It has almost been three weeks since my return from Israel. It was an experience of a lifetime. As I reflect through my notes and photographs I am in awe of all that I experienced. I have many things I want to share with you.
One moment in particular, that touched me deeply and has given me a deeper appreciation and love for my husband, is a lesson we had on September 29, 2011, we were sitting in the Ephraim field. This is an area where Joseph and Mary would have passed through on their way to Bethlehem. Dr. Jim Martin, our professor and guide, began our discussion with the history of marriage contracts; specifically the betrothal between Joesph and Mary. This led into another conversation about Shepherds and Hirelings and the scripture passage of John 10:11-18.
The role of a Shepherd is not one to be taken lightly, similar to the role of a husband. Shepherds spend quality time with their sheep. They make sure that the sheep know their voice and they develop a deep sense of trust with their Shepherd. Shepherds create a sense of belonging for the sheep. Shepherds make sure all of the needs of the sheep are met (food, shelter, and protection). Shepherds affirm and encourage their sheep. Shepherds lead by example. A Shepherd is willing to place his life in the face of danger to protect his sheep. A Shepherd does whatever it takes to keep the sheep from getting lost, stolen, or eaten by prey. A Shepherd is consistent and always has the sheep's best interest in mind.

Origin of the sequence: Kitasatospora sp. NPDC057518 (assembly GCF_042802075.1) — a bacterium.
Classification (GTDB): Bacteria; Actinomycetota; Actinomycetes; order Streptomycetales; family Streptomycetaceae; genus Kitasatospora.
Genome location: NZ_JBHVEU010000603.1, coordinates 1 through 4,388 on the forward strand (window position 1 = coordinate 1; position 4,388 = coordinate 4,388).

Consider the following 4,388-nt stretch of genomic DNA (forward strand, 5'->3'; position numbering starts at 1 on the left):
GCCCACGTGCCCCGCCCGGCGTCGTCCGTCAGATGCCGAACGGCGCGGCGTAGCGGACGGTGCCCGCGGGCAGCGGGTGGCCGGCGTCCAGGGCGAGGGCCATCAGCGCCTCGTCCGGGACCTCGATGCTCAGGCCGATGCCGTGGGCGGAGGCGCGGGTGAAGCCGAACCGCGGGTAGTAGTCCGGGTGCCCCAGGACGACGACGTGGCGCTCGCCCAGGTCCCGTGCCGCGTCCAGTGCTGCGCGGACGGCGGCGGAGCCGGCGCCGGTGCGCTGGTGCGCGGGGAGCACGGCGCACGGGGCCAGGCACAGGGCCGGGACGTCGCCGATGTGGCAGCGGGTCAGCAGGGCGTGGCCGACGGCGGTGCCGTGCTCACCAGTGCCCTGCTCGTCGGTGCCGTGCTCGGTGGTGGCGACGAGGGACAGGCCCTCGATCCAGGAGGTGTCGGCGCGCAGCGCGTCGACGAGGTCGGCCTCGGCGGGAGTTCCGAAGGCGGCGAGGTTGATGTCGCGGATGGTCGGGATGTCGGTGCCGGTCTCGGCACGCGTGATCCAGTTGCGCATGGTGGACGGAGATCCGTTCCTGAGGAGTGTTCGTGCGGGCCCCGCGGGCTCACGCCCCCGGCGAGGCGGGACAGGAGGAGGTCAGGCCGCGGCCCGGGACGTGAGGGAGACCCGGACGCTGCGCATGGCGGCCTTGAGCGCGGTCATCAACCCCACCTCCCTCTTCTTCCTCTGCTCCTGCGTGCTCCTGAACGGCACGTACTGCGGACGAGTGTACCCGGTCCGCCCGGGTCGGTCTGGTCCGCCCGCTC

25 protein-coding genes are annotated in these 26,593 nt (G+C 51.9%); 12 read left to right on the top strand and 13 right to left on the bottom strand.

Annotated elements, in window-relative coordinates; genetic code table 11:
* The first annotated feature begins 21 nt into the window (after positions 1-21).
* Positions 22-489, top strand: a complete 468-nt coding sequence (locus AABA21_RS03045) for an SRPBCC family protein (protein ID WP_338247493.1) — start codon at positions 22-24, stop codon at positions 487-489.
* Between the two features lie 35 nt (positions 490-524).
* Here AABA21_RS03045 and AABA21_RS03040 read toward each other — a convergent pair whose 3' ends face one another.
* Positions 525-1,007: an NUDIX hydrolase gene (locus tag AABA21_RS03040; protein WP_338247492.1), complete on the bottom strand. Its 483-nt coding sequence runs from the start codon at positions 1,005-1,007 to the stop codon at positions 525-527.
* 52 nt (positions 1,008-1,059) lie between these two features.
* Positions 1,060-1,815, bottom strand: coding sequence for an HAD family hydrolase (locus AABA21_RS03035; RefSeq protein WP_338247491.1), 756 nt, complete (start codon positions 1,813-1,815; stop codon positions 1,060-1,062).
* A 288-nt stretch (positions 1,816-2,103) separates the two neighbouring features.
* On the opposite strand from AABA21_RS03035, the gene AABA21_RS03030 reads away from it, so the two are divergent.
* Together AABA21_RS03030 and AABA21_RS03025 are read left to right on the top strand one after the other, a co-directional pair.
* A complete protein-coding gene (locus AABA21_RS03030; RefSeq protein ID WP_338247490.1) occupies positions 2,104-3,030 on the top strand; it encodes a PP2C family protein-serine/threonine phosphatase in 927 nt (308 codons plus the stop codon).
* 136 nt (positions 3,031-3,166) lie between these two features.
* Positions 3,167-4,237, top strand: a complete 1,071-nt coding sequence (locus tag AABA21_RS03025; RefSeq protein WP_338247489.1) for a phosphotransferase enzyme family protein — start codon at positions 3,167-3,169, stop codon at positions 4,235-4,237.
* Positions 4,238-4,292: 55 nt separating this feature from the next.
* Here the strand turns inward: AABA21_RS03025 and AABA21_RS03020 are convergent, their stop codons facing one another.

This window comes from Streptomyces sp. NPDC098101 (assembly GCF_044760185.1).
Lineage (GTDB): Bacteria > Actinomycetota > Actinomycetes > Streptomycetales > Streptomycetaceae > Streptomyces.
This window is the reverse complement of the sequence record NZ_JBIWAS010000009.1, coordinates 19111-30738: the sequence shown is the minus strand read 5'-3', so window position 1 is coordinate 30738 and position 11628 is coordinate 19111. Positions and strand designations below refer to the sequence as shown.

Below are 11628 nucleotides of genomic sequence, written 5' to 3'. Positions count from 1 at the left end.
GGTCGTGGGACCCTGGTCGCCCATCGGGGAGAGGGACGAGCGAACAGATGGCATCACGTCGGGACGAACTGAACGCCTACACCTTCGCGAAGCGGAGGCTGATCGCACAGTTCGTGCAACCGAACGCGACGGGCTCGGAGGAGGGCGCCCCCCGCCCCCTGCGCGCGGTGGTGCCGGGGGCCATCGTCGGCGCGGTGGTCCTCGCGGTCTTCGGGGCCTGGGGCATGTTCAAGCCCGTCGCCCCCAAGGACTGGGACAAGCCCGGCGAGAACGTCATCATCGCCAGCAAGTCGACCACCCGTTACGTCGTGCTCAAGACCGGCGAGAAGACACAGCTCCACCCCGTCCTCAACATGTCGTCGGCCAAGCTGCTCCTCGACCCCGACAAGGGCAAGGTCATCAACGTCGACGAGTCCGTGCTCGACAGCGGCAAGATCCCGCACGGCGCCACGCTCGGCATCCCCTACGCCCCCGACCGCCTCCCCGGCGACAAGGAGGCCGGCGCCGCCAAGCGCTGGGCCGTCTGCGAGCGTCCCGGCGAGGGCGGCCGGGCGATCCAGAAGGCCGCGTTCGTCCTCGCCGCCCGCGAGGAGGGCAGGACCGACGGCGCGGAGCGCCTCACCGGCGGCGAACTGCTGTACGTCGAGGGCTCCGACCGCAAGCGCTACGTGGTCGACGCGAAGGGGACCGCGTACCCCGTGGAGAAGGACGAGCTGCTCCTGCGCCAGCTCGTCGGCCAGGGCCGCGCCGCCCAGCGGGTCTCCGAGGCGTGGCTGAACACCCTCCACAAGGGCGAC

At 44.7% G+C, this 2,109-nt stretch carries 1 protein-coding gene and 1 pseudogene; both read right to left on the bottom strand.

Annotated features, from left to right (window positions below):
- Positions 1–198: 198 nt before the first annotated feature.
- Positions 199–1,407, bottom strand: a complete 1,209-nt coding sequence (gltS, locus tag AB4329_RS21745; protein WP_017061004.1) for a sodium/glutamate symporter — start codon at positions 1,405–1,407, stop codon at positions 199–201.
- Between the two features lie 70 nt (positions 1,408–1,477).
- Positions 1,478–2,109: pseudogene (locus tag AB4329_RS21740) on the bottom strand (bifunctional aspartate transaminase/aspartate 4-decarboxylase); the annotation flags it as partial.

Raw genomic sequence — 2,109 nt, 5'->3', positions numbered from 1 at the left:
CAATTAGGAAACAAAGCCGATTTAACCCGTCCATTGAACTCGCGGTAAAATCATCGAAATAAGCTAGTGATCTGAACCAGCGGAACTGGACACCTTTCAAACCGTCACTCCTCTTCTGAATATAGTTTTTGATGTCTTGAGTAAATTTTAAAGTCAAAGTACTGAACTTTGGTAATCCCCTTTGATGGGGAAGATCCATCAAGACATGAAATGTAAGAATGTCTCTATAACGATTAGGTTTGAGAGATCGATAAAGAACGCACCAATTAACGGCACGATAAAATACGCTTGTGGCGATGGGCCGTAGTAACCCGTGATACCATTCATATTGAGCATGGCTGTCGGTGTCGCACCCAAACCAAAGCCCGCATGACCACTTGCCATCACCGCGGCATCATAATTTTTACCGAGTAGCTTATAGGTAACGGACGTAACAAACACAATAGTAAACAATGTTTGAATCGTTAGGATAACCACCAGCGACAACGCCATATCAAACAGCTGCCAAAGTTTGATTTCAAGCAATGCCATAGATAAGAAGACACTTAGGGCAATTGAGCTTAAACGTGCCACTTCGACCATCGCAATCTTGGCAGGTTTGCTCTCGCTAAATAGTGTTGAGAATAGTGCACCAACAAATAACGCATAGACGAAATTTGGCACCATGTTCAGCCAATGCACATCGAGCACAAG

The role of a Hireling is stay at the back of the fold and keep the sheep from wandering. Often, to keep the sheep moving along and inside the fold, the Hireling will throw stones at the sheep. This keeps the sheep from connecting with the Hireling, as they never know what his motive is. To the Hireling it is simply a job that he has to do. He doesn't give love and affection to the sheep because he is not emotionally invested in them. Sheep see the Hireling as aggressive and dominate. They do not trust that the Hireling will consistently protect them. The sheep instinctively know that the Hireling does not have their best interest in his mind and heart.
As our discussion continued I began to cry, as I realized in my attempt to find a solution for all of the guilt, shame, and fear that I had early on in my life, that my first marriage was the choice of a Hireling and my second marriage is to a Shepherd. I am grateful that my husband loves me. I know his voice. I know his motives. I know he is always looking out for my (and our family's) best interest. I appreciate how he makes sure all of my needs are met. He encourages and supports me and leads by example. My shepherd, my husband, loves me well and I do not have to second guess his motives.
*the photo was taken in Jerusalem...it is a Shepherd leading his sheep